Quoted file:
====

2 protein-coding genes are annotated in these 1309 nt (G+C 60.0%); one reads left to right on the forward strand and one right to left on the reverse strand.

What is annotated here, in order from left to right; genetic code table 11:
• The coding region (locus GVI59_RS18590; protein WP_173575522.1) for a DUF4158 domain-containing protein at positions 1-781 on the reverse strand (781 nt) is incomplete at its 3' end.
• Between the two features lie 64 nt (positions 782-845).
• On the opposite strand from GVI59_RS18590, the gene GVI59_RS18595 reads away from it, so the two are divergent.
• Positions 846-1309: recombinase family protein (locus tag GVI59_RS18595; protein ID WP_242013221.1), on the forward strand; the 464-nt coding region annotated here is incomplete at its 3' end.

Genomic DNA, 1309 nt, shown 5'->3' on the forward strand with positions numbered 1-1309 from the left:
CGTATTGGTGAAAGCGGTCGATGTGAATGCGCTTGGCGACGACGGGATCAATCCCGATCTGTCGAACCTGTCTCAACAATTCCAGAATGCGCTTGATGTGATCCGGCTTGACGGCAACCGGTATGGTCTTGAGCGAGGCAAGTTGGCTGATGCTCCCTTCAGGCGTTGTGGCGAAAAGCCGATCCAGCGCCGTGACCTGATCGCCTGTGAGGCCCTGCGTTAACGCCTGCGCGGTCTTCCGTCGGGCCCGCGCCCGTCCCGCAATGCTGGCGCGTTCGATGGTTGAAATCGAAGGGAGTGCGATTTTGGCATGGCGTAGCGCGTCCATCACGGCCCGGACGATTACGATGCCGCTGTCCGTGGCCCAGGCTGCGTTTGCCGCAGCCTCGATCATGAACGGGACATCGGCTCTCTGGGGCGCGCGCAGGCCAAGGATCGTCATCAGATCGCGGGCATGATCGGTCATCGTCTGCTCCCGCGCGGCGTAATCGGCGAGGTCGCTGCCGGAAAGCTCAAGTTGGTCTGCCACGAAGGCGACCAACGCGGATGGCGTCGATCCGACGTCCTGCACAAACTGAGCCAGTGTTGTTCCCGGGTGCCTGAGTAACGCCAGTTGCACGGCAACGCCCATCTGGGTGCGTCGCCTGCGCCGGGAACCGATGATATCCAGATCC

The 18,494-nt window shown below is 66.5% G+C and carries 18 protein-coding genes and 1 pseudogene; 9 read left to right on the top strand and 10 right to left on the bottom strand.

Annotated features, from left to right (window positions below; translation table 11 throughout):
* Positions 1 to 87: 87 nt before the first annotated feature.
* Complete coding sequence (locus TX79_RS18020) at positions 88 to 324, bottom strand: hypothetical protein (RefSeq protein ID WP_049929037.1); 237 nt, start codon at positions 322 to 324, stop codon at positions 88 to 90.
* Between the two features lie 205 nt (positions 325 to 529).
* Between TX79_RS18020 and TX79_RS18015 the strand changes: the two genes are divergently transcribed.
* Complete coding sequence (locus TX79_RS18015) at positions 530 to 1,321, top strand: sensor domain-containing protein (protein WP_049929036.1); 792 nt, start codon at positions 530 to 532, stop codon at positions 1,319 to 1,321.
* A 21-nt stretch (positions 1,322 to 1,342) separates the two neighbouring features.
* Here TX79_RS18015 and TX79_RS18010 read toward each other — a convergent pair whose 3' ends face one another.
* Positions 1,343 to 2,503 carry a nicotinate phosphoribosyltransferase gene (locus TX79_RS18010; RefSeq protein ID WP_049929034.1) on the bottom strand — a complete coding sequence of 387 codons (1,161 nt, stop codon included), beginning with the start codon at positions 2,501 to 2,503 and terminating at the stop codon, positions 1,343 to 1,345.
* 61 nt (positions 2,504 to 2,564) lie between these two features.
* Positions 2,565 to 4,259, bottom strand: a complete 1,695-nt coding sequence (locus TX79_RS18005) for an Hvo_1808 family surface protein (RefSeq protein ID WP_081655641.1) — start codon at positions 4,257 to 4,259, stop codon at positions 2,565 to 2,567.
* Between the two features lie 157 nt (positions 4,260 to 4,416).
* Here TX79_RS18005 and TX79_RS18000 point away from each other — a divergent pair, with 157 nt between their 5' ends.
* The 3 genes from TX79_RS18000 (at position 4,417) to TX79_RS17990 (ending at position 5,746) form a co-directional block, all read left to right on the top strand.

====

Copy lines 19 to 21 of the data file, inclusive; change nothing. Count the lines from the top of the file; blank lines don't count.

* 61 nt (positions 2,504 to 2,564) lie between these two features.
* Positions 2,565 to 4,259, bottom strand: a complete 1,695-nt coding sequence (locus TX79_RS18005) for an Hvo_1808 family surface protein (RefSeq protein ID WP_081655641.1) — start codon at positions 4,257 to 4,259, stop codon at positions 2,565 to 2,567.
* Between the two features lie 157 nt (positions 4,260 to 4,416).